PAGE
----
This is the last day of my week-long fasting and prayer for marriages. The Lord has put these specific requests and prayers on my heart, and I have learned a great deal from being obedient to His calling to me. … Continue reading
Well, we all flunk at something….
I am sitting on my aunt and uncle’s couch in Wildwood MI after an afternoon of wine tasting, olive oil and vinegar tasting, farmer’s market shopping, and jean trying-on… I feel very content and privileged.
It’s a good day.
On such a day when I feel pretty happy and lucky to have such wonderful people in my life, I also am grateful to have such wonderful books in my possession. My latest and greatest print indulgence is by Jana Riess, entitled Flunking Sainthood.
I quite admire people such as Jana and Ben Franklin (yes, I place them both in the same category, hold on you’ll understand). They are both people who value self-improvement and world betterment. Ben Franklin actually inspired my husband to work on chosen attributes. These values would include cleanliness, discipline, compassion, wisdom, and other such admirable attributes. According to Dennis, Ol’ Ben would focus on one specific value per week until he mastered it, then moved on to the next one, and so on and so forth until he got till the end of his list. Then he would begin all over again, always having something to work on.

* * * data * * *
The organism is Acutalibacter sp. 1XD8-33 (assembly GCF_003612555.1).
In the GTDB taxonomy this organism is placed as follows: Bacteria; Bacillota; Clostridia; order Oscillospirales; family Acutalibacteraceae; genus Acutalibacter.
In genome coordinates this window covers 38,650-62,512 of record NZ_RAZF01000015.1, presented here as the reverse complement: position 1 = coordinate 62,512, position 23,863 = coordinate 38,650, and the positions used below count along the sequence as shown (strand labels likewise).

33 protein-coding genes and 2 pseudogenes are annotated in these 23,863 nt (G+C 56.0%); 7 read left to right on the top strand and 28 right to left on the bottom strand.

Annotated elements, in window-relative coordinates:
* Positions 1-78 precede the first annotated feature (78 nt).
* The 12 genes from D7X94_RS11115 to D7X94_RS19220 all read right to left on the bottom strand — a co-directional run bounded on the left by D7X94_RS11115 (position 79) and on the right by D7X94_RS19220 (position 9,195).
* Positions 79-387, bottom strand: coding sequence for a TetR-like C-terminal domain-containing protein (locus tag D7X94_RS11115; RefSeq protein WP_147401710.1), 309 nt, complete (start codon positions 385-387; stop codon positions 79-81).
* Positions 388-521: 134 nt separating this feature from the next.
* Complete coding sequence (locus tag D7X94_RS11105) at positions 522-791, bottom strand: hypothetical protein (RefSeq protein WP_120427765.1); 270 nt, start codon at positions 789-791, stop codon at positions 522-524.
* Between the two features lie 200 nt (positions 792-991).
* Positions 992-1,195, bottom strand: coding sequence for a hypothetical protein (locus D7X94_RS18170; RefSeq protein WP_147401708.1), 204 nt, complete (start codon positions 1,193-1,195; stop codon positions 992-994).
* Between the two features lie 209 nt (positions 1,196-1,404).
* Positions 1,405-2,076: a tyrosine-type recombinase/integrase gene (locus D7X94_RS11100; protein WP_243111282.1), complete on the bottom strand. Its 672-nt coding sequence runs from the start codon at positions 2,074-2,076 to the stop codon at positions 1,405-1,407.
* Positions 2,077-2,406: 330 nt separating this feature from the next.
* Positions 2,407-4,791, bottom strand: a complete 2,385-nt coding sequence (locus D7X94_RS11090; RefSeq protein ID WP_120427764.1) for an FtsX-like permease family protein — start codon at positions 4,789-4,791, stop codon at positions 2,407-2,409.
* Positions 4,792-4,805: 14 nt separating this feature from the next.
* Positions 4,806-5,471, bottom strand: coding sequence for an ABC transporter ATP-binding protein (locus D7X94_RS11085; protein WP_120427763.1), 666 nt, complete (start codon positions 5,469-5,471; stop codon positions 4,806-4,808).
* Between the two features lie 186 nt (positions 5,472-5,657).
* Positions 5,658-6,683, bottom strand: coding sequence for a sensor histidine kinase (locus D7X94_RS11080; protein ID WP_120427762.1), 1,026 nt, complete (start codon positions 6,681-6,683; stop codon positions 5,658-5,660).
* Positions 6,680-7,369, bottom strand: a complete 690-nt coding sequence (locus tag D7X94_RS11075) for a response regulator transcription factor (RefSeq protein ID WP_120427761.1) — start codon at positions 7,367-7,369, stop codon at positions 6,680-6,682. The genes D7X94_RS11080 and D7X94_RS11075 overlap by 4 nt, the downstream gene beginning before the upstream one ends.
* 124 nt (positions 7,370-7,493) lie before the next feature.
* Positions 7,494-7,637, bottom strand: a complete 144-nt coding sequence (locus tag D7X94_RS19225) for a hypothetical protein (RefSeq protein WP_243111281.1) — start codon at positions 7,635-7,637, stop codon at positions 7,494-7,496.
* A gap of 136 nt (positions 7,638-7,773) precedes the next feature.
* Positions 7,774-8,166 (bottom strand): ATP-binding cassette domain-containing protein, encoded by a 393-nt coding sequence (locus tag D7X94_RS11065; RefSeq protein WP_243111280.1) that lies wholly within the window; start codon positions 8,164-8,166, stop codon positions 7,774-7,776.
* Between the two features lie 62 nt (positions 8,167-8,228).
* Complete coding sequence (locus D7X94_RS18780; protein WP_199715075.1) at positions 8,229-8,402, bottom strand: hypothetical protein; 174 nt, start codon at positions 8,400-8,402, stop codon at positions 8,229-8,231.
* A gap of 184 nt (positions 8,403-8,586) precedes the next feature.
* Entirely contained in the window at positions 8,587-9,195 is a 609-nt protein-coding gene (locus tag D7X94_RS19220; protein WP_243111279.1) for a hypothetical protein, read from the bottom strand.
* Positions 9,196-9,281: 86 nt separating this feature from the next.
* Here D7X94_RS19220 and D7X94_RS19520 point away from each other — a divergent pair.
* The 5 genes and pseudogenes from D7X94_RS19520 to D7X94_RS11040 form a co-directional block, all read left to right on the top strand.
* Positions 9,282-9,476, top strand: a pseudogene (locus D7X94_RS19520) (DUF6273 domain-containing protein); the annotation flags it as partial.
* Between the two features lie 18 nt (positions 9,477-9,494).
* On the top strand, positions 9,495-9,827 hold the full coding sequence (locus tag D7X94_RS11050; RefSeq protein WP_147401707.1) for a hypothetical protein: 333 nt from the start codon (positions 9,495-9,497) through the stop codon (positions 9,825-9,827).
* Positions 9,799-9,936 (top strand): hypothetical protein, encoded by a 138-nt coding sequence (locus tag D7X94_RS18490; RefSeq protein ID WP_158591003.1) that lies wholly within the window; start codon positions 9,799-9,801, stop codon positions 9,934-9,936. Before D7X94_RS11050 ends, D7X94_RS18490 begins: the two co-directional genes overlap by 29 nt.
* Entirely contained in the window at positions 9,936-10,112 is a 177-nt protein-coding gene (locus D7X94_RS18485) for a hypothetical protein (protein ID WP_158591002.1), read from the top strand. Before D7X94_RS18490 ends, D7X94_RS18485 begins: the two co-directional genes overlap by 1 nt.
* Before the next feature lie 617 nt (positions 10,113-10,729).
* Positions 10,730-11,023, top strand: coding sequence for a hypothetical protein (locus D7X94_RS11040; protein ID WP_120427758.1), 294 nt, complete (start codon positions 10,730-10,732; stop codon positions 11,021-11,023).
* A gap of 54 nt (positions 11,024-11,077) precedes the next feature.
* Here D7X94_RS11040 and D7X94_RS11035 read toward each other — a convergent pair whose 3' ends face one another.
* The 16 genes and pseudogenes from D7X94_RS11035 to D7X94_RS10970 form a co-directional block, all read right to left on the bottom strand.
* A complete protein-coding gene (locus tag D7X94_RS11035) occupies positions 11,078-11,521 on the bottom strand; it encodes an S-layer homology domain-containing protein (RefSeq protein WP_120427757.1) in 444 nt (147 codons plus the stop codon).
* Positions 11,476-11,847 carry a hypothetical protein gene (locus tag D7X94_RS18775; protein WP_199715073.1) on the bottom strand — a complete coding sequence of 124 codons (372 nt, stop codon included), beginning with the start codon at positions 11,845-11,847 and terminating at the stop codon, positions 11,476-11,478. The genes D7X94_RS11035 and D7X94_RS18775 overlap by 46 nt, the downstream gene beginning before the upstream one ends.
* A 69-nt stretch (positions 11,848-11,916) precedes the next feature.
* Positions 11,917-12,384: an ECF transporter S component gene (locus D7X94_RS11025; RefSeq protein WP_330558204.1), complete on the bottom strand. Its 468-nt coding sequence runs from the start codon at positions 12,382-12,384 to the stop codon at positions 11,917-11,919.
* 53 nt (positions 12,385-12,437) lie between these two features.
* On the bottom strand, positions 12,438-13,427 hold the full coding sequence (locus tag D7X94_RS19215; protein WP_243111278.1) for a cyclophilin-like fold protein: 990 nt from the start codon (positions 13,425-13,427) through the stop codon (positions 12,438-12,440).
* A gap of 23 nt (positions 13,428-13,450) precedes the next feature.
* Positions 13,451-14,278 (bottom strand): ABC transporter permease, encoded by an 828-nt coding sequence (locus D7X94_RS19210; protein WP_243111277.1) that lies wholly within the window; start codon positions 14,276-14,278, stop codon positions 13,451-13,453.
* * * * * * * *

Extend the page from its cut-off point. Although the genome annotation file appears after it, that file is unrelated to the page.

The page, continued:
Talk about a model of self-improvement! But Ben seems a bit intimidating to me, a more flighty, artsy, eclectic kind of gal.
This is why Jana appeals to my taste a bit more.
Jana’s book, which I fortunately received from my lovely sister Mary Margaret as a Christmas gift this past year (Thanks sis!), is similar to Ben’s way of dividing up some admirable values, but she has a bit of a “Jesus-flair” to her practice.
In Flunking Sainthood, Jana decided she needed to work on her spiritual life and relationship with Christ, so she devoted a full year to revamping her faith by working on one spiritual practice per month. She assigned herself reading from books by modern and ancient theologians, including the writings of saints and monks. It’s great for readers who want a survey of spiritual books and I guarantee that, upon reading this book, you’ll have yet another book list written up.
Some of these spiritual practices include finding God in mundane tasks, fasting, the Jesus prayer, lecto divinia (more on this topic later), and living simply by not coveting anything materialistic or buying new things (a hard task to do during mother’s day).
I won’t give away too much, but the biggest thing I love about Jana’s book is that she finds so much grace and beauty in failing. She tells her book and blog readers that one should never set out to fail, but in the process of working on such a variety of spiritual diciplines, she found herself screwing up more often than she wished or expected.
With devoting only one month to each of these very in-depth and sacrificial practices, I’m not too surprised that she didn’t succeed in all of them. In fact, she might intimidate me if she was triumphant in all of these complex little lifestyles.
But in all her failings, she finds herself all the more dependent on her Lord and Savior Jesus Christ, keeping her identity placed in Him and not in how well (or not well) she did in her monthly discipline.
If you are looking for a book that will challenge you to read more, work harder, but also that promotes grace and encourages, I highly recommend Flunking Sainthood where you’ll discover the art of failing and the great gift of grace.